I take on a challenge: can I improve my photography in just three easy lessons? For my third test, I tackle ‘magic hour’ and Lighting with the help of the Hyundai Veloster[Not a valid template]
Part of me really likes the Hyundai Veloster. At $19,000 it’s cheap, cheerful, it has a certain chique-ness, and emphasises how far Hyundai has come from the plastic dross-boxes the company used to masquerade as ‘cars’. Another part of me dislikes the Hyundai Veloster, however. It’s not what you’d call nippy, the 1.6-litre four-cylinder engine kicking 128bhp to the front wheels that are only really spurred on by a solid boot to the loud pedal and little if no sympathy for the six-speed automatic gearbox. The Veloster Turbo, due to arrive in the region towards the end of the year, may well solve that little problem, but I’m hoping Hyundai also sorts out the woolly steering before then too.
The Veloster though does have a big saving grace: the looks. There’s a such a wonderful sense of joi de vivre about the undulating body lines, low sweeping roofline and ‘fluidic sculpture’ of the bodywork (even if the tail-lip rear spoiler right across the rear window is an oddly impractical addition). Our Green Apple-coloured test model then makes an ideal subject for our Photo 101 series, in which I have been challenged to improve my photography skills in just three short lessons. So far I’ve studied the significance of Subject with the Volkswagen Passat Sport, and considered the intricacies of Landscape with the Renault Duster. Lesson three though is one I’m particularly nervous about: Lighting.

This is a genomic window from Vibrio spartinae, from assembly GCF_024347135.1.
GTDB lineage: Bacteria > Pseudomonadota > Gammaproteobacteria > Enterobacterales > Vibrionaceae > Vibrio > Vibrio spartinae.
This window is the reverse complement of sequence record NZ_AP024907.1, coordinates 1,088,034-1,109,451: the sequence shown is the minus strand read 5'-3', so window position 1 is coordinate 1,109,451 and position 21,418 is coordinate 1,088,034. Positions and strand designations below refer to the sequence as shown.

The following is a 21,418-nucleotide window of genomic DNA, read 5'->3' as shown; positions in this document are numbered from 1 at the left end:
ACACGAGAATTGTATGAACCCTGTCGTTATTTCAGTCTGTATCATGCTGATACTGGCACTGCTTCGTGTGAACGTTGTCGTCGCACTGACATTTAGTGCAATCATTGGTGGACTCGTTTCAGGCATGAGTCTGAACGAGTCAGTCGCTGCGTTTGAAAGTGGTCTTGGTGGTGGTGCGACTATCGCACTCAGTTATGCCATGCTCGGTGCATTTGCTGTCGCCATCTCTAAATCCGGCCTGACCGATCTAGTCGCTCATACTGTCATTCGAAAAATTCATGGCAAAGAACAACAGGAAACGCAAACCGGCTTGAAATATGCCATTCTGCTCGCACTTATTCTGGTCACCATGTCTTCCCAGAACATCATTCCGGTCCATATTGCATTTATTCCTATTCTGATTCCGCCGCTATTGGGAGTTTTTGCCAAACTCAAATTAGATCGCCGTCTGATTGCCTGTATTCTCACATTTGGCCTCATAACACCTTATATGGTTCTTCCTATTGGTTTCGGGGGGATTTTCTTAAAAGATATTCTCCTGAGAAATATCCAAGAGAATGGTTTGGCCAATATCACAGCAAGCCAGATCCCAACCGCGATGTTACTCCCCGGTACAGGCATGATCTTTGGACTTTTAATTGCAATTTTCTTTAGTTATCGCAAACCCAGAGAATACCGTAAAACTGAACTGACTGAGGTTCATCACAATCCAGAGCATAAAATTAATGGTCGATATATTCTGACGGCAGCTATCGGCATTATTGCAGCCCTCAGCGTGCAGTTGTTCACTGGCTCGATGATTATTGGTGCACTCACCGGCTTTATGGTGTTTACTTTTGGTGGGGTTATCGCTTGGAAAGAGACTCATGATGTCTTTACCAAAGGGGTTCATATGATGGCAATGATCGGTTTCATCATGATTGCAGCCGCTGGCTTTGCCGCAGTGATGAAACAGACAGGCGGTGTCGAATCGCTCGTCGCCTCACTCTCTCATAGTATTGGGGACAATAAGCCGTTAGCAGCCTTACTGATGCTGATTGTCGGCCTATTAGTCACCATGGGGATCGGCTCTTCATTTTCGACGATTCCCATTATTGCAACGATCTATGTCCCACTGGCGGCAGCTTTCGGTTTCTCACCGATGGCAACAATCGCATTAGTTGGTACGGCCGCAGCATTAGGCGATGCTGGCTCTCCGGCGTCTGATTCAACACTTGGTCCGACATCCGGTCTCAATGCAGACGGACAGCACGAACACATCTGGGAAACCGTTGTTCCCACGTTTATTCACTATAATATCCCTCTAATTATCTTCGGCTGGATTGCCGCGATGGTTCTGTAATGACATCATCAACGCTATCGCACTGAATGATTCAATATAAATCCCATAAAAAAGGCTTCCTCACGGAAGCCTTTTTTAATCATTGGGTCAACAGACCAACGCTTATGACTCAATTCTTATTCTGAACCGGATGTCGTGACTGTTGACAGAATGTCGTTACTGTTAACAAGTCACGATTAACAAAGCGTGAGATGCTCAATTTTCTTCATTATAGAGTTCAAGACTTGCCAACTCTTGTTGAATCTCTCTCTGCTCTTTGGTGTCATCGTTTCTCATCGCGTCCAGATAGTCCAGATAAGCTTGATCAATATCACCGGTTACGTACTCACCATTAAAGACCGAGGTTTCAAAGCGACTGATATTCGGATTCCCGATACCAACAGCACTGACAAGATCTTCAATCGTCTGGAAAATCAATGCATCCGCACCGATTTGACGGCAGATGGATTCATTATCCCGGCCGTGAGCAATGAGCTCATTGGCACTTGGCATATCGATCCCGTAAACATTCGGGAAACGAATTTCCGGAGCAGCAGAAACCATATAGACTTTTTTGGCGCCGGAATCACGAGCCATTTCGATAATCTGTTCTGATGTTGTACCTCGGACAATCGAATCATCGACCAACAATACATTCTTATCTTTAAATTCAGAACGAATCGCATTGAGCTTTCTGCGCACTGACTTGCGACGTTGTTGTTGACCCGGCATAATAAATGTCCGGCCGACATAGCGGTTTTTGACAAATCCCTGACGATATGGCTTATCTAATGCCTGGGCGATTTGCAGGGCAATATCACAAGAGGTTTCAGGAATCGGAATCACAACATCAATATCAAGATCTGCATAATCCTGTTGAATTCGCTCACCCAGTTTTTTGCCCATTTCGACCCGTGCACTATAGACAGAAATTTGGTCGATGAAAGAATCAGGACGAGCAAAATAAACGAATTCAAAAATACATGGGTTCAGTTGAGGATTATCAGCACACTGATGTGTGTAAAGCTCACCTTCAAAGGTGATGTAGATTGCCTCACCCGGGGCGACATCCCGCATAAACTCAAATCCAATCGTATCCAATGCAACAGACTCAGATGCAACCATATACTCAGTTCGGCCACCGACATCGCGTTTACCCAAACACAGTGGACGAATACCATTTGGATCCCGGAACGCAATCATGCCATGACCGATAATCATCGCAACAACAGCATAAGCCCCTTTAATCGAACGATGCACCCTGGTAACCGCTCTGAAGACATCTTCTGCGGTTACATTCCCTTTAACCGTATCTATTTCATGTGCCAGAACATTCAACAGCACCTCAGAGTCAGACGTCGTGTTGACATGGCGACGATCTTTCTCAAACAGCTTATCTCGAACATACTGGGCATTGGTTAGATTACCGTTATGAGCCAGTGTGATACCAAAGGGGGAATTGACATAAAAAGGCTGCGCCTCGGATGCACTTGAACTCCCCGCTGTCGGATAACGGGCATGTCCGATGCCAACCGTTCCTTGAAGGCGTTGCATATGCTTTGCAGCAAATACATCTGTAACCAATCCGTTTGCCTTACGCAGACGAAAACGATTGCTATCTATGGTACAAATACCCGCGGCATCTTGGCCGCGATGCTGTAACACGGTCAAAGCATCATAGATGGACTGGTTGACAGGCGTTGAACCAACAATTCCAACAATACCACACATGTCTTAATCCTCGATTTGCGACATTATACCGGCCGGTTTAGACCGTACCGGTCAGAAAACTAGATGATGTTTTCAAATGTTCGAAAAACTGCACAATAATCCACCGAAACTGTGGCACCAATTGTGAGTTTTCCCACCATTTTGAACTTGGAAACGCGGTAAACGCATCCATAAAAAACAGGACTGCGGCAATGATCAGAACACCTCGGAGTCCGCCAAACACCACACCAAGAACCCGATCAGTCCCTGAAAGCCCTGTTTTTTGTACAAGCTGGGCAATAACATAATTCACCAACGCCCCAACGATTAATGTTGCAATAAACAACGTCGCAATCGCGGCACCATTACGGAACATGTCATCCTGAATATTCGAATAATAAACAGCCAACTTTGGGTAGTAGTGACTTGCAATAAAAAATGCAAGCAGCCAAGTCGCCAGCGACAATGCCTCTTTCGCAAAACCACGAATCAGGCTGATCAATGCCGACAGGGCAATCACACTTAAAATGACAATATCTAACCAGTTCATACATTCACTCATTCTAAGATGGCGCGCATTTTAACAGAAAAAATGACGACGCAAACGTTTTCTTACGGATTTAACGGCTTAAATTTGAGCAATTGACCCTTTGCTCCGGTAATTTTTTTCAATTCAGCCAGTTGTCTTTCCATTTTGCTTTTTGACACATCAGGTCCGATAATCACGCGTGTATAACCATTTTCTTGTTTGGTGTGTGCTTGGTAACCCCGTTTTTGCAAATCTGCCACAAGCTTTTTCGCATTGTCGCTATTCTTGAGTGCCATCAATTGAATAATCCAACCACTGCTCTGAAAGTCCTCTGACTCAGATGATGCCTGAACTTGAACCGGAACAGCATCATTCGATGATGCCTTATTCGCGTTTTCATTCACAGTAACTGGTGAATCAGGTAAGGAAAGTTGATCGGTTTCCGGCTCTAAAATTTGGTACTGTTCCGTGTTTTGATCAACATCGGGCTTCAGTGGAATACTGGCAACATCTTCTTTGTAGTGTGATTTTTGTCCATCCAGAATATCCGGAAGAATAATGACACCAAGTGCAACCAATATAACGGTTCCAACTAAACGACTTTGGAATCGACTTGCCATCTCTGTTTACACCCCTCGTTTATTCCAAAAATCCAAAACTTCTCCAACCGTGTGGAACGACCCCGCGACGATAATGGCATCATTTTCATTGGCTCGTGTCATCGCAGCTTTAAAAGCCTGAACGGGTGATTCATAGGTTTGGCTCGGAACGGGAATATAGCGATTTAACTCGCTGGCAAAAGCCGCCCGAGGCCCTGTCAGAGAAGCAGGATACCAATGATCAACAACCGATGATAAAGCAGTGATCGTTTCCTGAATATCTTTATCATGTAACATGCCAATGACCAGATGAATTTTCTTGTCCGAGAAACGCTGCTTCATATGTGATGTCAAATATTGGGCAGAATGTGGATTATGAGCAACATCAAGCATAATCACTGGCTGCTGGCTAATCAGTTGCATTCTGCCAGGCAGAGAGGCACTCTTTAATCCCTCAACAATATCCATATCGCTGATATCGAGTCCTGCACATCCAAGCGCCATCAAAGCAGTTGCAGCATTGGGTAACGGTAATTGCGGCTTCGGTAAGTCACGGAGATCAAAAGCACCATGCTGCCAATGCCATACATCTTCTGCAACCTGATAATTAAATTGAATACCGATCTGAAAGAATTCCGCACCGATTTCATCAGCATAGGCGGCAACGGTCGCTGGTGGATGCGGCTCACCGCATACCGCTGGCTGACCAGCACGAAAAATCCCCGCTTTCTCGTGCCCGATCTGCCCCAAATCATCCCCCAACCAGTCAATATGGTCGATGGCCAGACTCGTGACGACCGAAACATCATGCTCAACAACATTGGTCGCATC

Those of you keen to see this particular blithering idiot struggle with strobe lights and flashes will be disappointed. The focus of today’s lesson is natural sunlight, specifically that late in the day as the sun is going down. With the strong daylight rays dissipated, the glare is significantly reduced and there’s a beautiful yellow/orange glow that photographers have loosely termed the ‘magic hour’. It’s a tricky natural element to work with though, since the light is always changing as the sun gets lower and lower in the sky, leaving a finite amount of time available to get the shots right. We have to move fast.
Joining me is crankandpiston photographer Arun, who for the purposes of comparison will be taking his own shots of the Hyundai Veloster. As ever, since we’re focusing on the basic skills involved with photography, the photos you see here have received only a bare minimum of editing. Arun’s set are this page, while mine are on the second.
Arun (who’s recently been on the bench with a scratched cornea) starts off while I wander around the car looking for notably strong angles. The light at magic hour throws some sensational silhouettes from the trees across the road, which helps break up the landscape a bit. Given our very green car and the very green landscape we’re working with, it’s possible – as I found out with the Duster – that the hatchback’s lines could easily melt into the green landscape, thus eroding the details of the Veloster altogether: a big no-no in automotive photography.